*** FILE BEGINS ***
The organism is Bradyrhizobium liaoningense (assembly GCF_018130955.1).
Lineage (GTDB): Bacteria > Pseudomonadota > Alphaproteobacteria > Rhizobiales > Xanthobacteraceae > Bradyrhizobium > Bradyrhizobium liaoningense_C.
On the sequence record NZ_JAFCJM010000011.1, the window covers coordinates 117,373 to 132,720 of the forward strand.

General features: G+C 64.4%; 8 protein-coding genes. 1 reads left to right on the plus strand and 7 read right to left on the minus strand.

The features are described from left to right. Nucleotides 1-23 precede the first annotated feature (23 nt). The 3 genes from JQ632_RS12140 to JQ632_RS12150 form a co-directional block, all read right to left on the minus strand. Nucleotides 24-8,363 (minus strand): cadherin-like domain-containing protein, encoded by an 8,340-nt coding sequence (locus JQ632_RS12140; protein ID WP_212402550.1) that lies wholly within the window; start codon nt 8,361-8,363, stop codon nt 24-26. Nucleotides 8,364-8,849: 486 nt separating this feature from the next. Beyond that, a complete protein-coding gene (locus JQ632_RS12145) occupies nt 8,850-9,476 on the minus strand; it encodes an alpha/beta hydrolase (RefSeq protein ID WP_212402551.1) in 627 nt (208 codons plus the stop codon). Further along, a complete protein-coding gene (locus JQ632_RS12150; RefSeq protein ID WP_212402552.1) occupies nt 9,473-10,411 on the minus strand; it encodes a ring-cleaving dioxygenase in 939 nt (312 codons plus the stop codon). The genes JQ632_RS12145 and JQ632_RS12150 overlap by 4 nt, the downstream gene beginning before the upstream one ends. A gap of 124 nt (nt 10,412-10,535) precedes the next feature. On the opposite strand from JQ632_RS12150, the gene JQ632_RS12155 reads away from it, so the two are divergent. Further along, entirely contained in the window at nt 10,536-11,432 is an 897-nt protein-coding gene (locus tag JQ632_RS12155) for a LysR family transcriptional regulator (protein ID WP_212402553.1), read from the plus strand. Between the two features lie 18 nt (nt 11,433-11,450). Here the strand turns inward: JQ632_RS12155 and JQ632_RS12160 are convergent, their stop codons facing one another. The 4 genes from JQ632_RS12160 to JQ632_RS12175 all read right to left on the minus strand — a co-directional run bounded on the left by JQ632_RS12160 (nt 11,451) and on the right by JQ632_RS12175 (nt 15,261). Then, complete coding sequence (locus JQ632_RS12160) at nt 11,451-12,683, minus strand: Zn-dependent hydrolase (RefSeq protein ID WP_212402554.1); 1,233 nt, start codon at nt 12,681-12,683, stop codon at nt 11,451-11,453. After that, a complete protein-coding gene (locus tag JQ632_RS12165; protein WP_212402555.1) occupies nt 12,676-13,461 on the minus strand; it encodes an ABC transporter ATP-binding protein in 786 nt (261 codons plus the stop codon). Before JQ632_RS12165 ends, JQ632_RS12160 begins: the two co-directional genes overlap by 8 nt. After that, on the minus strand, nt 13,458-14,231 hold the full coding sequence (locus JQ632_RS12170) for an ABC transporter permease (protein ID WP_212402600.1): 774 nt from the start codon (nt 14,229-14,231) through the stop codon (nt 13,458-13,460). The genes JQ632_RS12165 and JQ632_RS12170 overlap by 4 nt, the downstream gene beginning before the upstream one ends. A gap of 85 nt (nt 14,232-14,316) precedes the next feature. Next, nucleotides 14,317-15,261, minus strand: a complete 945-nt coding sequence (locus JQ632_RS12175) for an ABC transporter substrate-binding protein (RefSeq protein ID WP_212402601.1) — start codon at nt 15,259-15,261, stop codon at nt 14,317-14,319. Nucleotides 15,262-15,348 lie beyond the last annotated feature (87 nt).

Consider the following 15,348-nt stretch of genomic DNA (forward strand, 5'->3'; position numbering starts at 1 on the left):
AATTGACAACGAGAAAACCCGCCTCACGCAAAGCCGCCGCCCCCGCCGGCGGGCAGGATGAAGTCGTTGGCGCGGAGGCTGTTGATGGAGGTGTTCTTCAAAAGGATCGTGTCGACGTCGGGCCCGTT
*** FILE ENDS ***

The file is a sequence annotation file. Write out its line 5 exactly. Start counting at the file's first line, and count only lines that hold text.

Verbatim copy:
The features are described from left to right. Nucleotides 1-23 precede the first annotated feature (23 nt). The 3 genes from JQ632_RS12140 to JQ632_RS12150 form a co-directional block, all read right to left on the minus strand. Nucleotides 24-8,363 (minus strand): cadherin-like domain-containing protein, encoded by an 8,340-nt coding sequence (locus JQ632_RS12140; protein ID WP_212402550.1) that lies wholly within the window; start codon nt 8,361-8,363, stop codon nt 24-26. Nucleotides 8,364-8,849: 486 nt separating this feature from the next. Beyond that, a complete protein-coding gene (locus JQ632_RS12145) occupies nt 8,850-9,476 on the minus strand; it encodes an alpha/beta hydrolase (RefSeq protein ID WP_212402551.1) in 627 nt (208 codons plus the stop codon). Further along, a complete protein-coding gene (locus JQ632_RS12150; RefSeq protein ID WP_212402552.1) occupies nt 9,473-10,411 on the minus strand; it encodes a ring-cleaving dioxygenase in 939 nt (312 codons plus the stop codon). The genes JQ632_RS12145 and JQ632_RS12150 overlap by 4 nt, the downstream gene beginning before the upstream one ends. A gap of 124 nt (nt 10,412-10,535) precedes the next feature. On the opposite strand from JQ632_RS12150, the gene JQ632_RS12155 reads away from it, so the two are divergent. Further along, entirely contained in the window at nt 10,536-11,432 is an 897-nt protein-coding gene (locus tag JQ632_RS12155) for a LysR family transcriptional regulator (protein ID WP_212402553.1), read from the plus strand. Between the two features lie 18 nt (nt 11,433-11,450). Here the strand turns inward: JQ632_RS12155 and JQ632_RS12160 are convergent, their stop codons facing one another. The 4 genes from JQ632_RS12160 to JQ632_RS12175 all read right to left on the minus strand — a co-directional run bounded on the left by JQ632_RS12160 (nt 11,451) and on the right by JQ632_RS12175 (nt 15,261). Then, complete coding sequence (locus JQ632_RS12160) at nt 11,451-12,683, minus strand: Zn-dependent hydrolase (RefSeq protein ID WP_212402554.1); 1,233 nt, start codon at nt 12,681-12,683, stop codon at nt 11,451-11,453. After that, a complete protein-coding gene (locus tag JQ632_RS12165; protein WP_212402555.1) occupies nt 12,676-13,461 on the minus strand; it encodes an ABC transporter ATP-binding protein in 786 nt (261 codons plus the stop codon). Before JQ632_RS12165 ends, JQ632_RS12160 begins: the two co-directional genes overlap by 8 nt. After that, on the minus strand, nt 13,458-14,231 hold the full coding sequence (locus JQ632_RS12170) for an ABC transporter permease (protein ID WP_212402600.1): 774 nt from the start codon (nt 14,229-14,231) through the stop codon (nt 13,458-13,460). The genes JQ632_RS12165 and JQ632_RS12170 overlap by 4 nt, the downstream gene beginning before the upstream one ends. A gap of 85 nt (nt 14,232-14,316) precedes the next feature. Next, nucleotides 14,317-15,261, minus strand: a complete 945-nt coding sequence (locus JQ632_RS12175) for an ABC transporter substrate-binding protein (RefSeq protein ID WP_212402601.1) — start codon at nt 15,259-15,261, stop codon at nt 14,317-14,319. Nucleotides 15,262-15,348 lie beyond the last annotated feature (87 nt).